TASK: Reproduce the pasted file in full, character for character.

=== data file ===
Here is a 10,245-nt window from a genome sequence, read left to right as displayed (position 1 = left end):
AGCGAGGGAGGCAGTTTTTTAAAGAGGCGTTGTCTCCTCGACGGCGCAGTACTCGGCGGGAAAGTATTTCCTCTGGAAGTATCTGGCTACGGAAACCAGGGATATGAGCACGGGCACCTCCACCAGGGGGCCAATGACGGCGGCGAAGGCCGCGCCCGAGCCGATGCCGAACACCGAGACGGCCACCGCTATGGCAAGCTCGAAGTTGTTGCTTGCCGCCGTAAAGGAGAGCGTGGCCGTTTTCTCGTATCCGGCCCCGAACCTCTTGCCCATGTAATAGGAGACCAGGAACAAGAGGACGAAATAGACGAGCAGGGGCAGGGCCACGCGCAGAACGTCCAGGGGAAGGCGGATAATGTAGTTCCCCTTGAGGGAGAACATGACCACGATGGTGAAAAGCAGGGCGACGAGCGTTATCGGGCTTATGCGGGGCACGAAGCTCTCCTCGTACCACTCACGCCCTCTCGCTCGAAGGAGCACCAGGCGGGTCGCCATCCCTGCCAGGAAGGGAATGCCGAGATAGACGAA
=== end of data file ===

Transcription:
Here is a 10,245-nt window from a genome sequence, read left to right as displayed (position 1 = left end):
AGCGAGGGAGGCAGTTTTTTAAAGAGGCGTTGTCTCCTCGACGGCGCAGTACTCGGCGGGAAAGTATTTCCTCTGGAAGTATCTGGCTACGGAAACCAGGGATATGAGCACGGGCACCTCCACCAGGGGGCCAATGACGGCGGCGAAGGCCGCGCCCGAGCCGATGCCGAACACCGAGACGGCCACCGCTATGGCAAGCTCGAAGTTGTTGCTTGCCGCCGTAAAGGAGAGCGTGGCCGTTTTCTCGTATCCGGCCCCGAACCTCTTGCCCATGTAATAGGAGACCAGGAACAAGAGGACGAAATAGACGAGCAGGGGCAGGGCCACGCGCAGAACGTCCAGGGGAAGGCGGATAATGTAGTTCCCCTTGAGGGAGAACATGACCACGATGGTGAAAAGCAGGGCGACGAGCGTTATCGGGCTTATGCGGGGCACGAAGCTCTCCTCGTACCACTCACGCCCTCTCGCTCGAAGGAGCACCAGGCGGGTCGCCATCCCTGCCAGGAAGGGAATGCCGAGATAGACGAA